Laemosaccus clytrinoides Hespenheide, 2019

Hespenheide, Henry A., 2019, A Review of the Genus Laemosaccus Schönherr, 1826 (Coleoptera: Curculionidae: Mesoptiliinae) from Baja California and America North of Mexico: Diversity and Mimicry, The Coleopterists Bulletin (MIMICRY AND LAEMOSACCUS In an earlier paper (Hespenheide 1996), I presented the hypothesis that species of Laemosaccus of the L. nephele group with red humeral spots on the elytra were Batesian mimics of members of the Chrysomelidae in the subfamily Clytrinae. There is no evidence that Laemosaccus species are distasteful, and what is either L. nephele and / or L. obrieni have been reported as prey items of birds (Beal 1912). In Cave Creek Canyon, Cochise County, Arizona, 21 forms (species and “ subspecies ”) of Clytrinae were hypothesized to be the primary models of 22 species of mimics in the families Anthribidae (one species), Bruchidae (two species), Buprestidae (four species), Chrysomelidae, subfamily Cryptocephalinae (three species), Coccinellidae (six species), Curculionidae, subfamily Baridinae (one species), and Laemosaccus (five species). Of these, the coccinellids and the cryptocephaline chrysomelids are probably distasteful Mullerian co-mimics. Ecologically, the species of Laemosaccus co-occurred with their clytrine models on both desert legumes and canyon oaks, although more clytrine species occurred in the desert and more Laemosaccus species occurred in the canyons. Species of clytrines showing the mimetic pattern are common throughout Mexico (Bellamy 2003, who renamed the Mexican buprestid genus Acherusia Laporte and Gory, 1837 as Mimicoclytrina Bellamy to reflect their resemblance to clytrines), but decline in numbers of species and in the proportion of the clytrine fauna through Central America to Panama (Hespenheide 1996, fig. 2). Laemosaccus seems to follow a similar pattern. Mimicry is more common in large faunas, especially in wet tropical areas (Hespenheide 1986, 1995); because the largest clytrine fauna is in Mexico, the clytrine mimicry complex is also larger there (Hespenheide 1996). This complex has more members than I first enumerated and deserves further study. The evolution of mimicry produces resemblances between unrelated species (Laemosaccus and other putative mimics, with clytrines and perhaps other Chrysomelidae and Coccinellidae as models; see Hespenheide 1976, 1996) and selects against the divergence of related species. In Batesian mimicry - hypothesized to be the form of relationship between Laemosaccus and clytrines - the selection for precision of mimicry is stronger on the mimic (Laemosaccus), so that resemblances among them should be closer, regardless of ancestry. Close morphological resemblances based on ecology rather than ancestry may be termed mimetic homoplasy (Hespenheide 2005) and can make recognition of species difficult (as in Laemosaccus) or complicate phylogenetic analyses. I have speculated (Hespenheide 1996) that the sympatric “ subspecies ” of the clytrine models (Moldenke 1970) may in fact be reproductively isolated sibling species. It will be interesting to see whether or not genomic studies show the closeness of relationships among Laemosaccus species that the morphology suggests) 73 (4), pp. 905-939 : 924-927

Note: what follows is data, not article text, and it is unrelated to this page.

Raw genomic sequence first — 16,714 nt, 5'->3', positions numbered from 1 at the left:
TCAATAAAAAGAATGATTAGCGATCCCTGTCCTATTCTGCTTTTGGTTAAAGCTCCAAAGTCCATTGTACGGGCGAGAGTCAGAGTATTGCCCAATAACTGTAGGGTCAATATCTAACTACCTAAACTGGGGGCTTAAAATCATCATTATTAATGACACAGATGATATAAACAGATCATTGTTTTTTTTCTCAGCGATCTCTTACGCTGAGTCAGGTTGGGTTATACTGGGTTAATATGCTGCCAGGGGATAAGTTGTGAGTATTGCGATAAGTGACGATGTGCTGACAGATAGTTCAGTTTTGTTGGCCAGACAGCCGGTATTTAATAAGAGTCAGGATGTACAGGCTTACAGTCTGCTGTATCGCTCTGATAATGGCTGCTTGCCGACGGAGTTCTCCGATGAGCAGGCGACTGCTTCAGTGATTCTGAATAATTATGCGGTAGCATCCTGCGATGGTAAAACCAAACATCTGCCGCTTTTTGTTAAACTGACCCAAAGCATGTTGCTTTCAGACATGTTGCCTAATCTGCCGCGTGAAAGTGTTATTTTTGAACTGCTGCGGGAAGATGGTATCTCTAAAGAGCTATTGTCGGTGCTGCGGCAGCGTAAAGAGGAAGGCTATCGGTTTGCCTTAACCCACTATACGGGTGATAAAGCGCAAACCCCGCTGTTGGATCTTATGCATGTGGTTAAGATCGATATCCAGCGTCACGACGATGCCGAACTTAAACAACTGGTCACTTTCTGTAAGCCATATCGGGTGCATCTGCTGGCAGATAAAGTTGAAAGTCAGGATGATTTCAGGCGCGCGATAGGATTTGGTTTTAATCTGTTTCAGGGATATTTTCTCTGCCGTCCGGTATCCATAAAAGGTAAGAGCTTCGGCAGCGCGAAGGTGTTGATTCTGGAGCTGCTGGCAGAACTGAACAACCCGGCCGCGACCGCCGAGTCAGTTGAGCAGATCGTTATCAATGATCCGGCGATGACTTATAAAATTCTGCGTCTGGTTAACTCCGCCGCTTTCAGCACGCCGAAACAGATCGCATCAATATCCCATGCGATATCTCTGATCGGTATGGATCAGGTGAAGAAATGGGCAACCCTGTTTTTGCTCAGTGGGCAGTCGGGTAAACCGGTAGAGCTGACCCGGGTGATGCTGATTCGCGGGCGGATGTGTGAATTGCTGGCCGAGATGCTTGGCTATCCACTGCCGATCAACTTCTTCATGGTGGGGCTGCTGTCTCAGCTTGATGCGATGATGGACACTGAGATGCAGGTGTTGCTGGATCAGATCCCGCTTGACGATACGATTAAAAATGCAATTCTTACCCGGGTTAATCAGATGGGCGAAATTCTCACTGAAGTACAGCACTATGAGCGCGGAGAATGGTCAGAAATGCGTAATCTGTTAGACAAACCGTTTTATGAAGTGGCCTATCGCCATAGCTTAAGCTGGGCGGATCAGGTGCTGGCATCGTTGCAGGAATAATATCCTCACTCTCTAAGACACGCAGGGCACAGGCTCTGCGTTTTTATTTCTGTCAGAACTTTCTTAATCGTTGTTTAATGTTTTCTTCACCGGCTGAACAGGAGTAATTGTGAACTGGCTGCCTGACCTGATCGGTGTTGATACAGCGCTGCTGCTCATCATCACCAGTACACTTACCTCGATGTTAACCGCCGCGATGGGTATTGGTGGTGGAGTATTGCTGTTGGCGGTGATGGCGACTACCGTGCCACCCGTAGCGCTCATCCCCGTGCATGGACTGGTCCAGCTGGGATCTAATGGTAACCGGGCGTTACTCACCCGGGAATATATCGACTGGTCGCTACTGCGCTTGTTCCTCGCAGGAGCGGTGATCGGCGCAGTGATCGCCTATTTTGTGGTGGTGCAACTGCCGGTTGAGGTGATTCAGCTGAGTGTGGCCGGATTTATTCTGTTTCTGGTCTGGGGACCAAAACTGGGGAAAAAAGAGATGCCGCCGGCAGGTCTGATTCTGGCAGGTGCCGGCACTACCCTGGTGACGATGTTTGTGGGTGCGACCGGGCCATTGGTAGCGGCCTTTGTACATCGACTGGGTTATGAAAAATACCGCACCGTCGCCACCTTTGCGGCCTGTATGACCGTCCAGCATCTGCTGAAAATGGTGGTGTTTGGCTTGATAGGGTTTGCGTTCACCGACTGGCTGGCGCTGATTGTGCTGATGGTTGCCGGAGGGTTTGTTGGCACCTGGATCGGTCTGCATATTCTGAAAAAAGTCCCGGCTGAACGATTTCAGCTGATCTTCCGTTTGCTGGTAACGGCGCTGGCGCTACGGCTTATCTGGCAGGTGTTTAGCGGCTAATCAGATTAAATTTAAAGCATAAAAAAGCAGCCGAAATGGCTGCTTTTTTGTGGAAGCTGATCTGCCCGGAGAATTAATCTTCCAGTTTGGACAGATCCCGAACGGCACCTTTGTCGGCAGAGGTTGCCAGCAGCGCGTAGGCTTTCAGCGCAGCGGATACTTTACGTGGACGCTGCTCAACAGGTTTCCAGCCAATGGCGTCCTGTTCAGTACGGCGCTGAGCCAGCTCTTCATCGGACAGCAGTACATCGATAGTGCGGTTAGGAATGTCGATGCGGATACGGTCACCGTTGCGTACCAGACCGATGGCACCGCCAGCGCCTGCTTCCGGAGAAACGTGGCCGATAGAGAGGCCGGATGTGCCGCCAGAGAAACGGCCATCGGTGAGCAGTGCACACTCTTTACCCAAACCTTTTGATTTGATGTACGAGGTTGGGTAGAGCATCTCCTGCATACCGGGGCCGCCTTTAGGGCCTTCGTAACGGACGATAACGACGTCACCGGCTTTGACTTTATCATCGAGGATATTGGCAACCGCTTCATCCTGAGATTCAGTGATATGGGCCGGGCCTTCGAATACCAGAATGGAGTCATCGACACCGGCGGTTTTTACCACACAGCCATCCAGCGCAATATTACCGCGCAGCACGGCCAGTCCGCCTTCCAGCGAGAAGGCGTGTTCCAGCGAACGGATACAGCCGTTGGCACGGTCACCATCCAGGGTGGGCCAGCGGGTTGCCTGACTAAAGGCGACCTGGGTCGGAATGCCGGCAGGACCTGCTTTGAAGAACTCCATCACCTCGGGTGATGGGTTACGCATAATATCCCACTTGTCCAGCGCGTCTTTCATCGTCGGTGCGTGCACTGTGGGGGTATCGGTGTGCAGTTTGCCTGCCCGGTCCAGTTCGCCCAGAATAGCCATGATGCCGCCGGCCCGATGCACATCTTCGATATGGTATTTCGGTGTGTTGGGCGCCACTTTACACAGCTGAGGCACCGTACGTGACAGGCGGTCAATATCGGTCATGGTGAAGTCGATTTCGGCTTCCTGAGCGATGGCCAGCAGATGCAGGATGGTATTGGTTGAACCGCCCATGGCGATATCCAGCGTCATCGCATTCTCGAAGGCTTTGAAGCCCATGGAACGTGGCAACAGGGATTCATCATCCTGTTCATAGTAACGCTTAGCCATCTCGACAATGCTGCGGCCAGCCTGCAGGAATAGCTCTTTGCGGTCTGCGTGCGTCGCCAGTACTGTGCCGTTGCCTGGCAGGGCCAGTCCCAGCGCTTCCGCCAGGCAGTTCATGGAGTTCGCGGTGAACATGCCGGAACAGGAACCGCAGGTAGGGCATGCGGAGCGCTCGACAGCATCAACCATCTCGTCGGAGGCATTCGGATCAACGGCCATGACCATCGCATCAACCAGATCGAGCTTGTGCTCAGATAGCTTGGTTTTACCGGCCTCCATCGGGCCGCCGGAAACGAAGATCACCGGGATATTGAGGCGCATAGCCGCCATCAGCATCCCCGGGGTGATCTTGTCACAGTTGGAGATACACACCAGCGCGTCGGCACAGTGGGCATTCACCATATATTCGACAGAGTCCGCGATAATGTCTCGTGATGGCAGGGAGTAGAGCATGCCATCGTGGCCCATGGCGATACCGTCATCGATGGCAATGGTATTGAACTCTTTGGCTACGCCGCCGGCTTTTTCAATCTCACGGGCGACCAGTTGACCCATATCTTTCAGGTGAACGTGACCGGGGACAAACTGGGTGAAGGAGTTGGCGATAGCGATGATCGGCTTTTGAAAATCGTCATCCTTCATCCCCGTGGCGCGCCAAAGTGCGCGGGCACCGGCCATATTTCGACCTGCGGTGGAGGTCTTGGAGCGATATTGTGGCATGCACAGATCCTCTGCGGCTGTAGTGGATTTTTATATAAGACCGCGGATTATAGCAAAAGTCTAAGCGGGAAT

publication ID 10.1649/0010-065X-73.4.905

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Laemosaccus clytrinoides Hespenheide

new species

Laemosaccus clytrinoides Hespenheide , new species ( Figs. 13 View Figs , 23 View Figs )

Description. Holotype Male. Length 2.65 mm, width 1.25 mm ( Fig. 13 View Figs ). Robust, subcylindrical in cross section, slightly obovate, broadly rounded behind, more narrowly so in front, black except each elytron with oval red-orange spot slightly longer than half length of elytra beginning at humerus, from near lateral margin to obliquely posteriorly to 1 st elytral interval, and broadly rounded behind; pronotum and elytra glabrous; thorax and abdomen ventrally with punctures each with a small silvery seta, head with few setae behind eyes and inconspicuous hair-like setae on sides of rostrum distal to antennal insertions, setae inconspicuous on legs, hair-like and semi-erect on tergite 8; tergite 7 with small, scale-like setae on basal margin, otherwise glabrous. Head hemispherical, 0.65 mm wide, rostrum rounded-terete, slightly humped at base in lateral view, finely punctate except for narrow raised area along midline at middle, 0.45 mm long; antennae inserted at middle. Pronotum gibbous, weakly convex in cross section at base, more strongly so in lateral view, anterior 2/3 strongly declivous, weakly constricted before anterior margin, 0.9 mm long, 1.05 mm wide, broadest at basal third, with lateral margins regularly rounded, coarsely, evenly punctate, punctures rounded and separate, without obvious medial carina. Elytra slightly wider than pronotum at base, broadest at apical 3/4, 1.75 mm long, 1.25 mm wide, elytral striae narrower than intervals, striae finely punctate, intervals rounded-angulate, interval 3 weakly toothed on middle third, interval 5 very weakly toothed on apical half. Abdominal ventrite 1 very slightly depressed in small triangle along midline at posterior margin, with less conspicuous setae. Profemora with very small, acute ventral tooth beyond middle. Genitalia as in Fig. 23 View Figs ; aedeagus 0.65 mm long.